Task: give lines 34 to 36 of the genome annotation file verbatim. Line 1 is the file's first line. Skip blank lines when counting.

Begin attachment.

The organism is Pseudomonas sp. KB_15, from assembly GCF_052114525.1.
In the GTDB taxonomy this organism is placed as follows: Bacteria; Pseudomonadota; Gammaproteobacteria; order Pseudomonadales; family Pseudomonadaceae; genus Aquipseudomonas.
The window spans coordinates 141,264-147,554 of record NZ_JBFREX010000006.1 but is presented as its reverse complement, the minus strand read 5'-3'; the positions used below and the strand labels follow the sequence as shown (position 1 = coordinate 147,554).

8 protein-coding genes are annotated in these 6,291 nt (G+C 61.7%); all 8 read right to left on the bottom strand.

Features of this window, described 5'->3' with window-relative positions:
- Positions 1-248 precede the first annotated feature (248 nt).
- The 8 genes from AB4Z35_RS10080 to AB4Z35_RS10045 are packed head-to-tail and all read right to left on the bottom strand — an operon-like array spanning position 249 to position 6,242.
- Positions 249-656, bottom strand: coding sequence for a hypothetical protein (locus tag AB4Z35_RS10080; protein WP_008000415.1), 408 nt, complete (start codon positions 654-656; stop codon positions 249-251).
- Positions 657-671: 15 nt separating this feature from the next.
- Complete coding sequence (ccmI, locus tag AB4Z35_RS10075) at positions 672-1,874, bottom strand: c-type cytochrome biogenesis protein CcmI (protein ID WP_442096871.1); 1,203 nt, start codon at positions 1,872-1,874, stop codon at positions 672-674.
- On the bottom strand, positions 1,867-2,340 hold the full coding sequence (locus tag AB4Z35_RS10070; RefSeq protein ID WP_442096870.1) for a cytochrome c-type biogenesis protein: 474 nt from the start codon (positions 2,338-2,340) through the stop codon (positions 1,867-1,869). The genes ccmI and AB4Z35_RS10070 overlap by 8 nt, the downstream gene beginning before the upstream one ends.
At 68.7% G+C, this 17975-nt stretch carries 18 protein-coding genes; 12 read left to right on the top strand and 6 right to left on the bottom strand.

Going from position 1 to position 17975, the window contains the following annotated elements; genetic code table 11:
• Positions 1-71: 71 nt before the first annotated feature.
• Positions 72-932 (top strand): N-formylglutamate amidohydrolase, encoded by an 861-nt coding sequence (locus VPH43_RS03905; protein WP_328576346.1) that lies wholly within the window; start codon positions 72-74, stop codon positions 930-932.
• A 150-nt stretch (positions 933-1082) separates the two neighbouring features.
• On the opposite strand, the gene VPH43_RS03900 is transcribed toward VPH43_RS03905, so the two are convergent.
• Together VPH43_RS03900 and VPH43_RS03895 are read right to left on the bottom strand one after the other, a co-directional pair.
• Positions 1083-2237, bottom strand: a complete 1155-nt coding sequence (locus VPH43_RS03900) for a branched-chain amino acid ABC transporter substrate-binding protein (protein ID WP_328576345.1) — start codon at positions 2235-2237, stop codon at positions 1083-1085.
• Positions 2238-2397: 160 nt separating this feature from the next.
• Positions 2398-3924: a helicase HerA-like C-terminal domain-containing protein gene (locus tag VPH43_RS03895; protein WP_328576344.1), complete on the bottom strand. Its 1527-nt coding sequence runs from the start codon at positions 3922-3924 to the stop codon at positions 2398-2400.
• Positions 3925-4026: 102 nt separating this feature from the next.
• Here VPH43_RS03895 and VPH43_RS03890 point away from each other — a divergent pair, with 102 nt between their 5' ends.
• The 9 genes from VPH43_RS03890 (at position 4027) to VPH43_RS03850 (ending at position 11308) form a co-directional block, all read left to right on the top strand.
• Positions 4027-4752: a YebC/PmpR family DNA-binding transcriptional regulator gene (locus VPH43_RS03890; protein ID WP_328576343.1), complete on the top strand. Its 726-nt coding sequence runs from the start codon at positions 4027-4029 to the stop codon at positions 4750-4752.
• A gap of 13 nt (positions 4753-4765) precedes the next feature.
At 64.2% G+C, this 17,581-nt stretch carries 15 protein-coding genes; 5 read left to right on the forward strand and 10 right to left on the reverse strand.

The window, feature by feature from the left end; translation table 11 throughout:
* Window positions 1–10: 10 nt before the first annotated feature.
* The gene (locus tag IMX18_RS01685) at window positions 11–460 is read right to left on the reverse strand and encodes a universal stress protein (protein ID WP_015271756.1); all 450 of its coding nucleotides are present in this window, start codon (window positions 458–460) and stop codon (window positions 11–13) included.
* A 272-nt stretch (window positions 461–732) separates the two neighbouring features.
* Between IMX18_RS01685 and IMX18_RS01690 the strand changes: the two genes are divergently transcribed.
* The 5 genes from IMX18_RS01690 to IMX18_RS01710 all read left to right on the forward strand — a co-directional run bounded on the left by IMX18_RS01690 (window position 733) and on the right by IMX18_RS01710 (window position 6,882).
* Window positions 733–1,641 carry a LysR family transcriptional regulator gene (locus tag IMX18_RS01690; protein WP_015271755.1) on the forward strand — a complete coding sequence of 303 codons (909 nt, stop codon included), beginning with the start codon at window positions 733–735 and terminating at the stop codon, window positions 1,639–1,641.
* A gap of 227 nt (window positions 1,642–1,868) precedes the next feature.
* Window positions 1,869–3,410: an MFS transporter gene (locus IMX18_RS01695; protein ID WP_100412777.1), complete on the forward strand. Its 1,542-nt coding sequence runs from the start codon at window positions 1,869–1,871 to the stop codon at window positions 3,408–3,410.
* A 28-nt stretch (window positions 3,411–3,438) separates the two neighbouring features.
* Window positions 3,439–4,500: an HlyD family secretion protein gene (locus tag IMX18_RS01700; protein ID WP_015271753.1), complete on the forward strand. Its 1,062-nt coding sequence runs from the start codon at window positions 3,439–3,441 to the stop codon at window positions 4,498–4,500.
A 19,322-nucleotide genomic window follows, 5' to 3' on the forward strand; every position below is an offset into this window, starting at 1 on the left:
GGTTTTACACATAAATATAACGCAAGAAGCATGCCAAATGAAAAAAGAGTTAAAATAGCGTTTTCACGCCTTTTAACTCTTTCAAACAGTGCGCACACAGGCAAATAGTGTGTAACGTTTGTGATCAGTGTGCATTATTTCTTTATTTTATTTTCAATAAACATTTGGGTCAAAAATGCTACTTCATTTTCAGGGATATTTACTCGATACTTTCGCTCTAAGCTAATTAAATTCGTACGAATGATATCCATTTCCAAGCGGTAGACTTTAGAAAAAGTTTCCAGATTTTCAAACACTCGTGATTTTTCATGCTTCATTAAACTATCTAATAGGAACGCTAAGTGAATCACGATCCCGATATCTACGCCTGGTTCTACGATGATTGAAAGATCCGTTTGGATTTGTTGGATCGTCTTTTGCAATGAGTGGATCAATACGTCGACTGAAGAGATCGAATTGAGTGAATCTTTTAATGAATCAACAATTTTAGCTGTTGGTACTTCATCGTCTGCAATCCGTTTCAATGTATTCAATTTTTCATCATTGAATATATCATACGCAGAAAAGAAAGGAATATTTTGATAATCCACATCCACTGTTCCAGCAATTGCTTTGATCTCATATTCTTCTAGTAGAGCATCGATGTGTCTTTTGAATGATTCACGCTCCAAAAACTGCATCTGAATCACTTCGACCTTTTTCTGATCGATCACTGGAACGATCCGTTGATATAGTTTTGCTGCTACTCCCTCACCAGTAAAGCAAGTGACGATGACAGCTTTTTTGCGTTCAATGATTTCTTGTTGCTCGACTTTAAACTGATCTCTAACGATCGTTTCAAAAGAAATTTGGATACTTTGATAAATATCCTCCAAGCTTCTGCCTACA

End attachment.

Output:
* Window positions 733–1,641 carry a LysR family transcriptional regulator gene (locus tag IMX18_RS01690; protein WP_015271755.1) on the forward strand — a complete coding sequence of 303 codons (909 nt, stop codon included), beginning with the start codon at window positions 733–735 and terminating at the stop codon, window positions 1,639–1,641.
* A gap of 227 nt (window positions 1,642–1,868) precedes the next feature.
* Window positions 1,869–3,410: an MFS transporter gene (locus IMX18_RS01695; protein ID WP_100412777.1), complete on the forward strand. Its 1,542-nt coding sequence runs from the start codon at window positions 1,869–1,871 to the stop codon at window positions 3,408–3,410.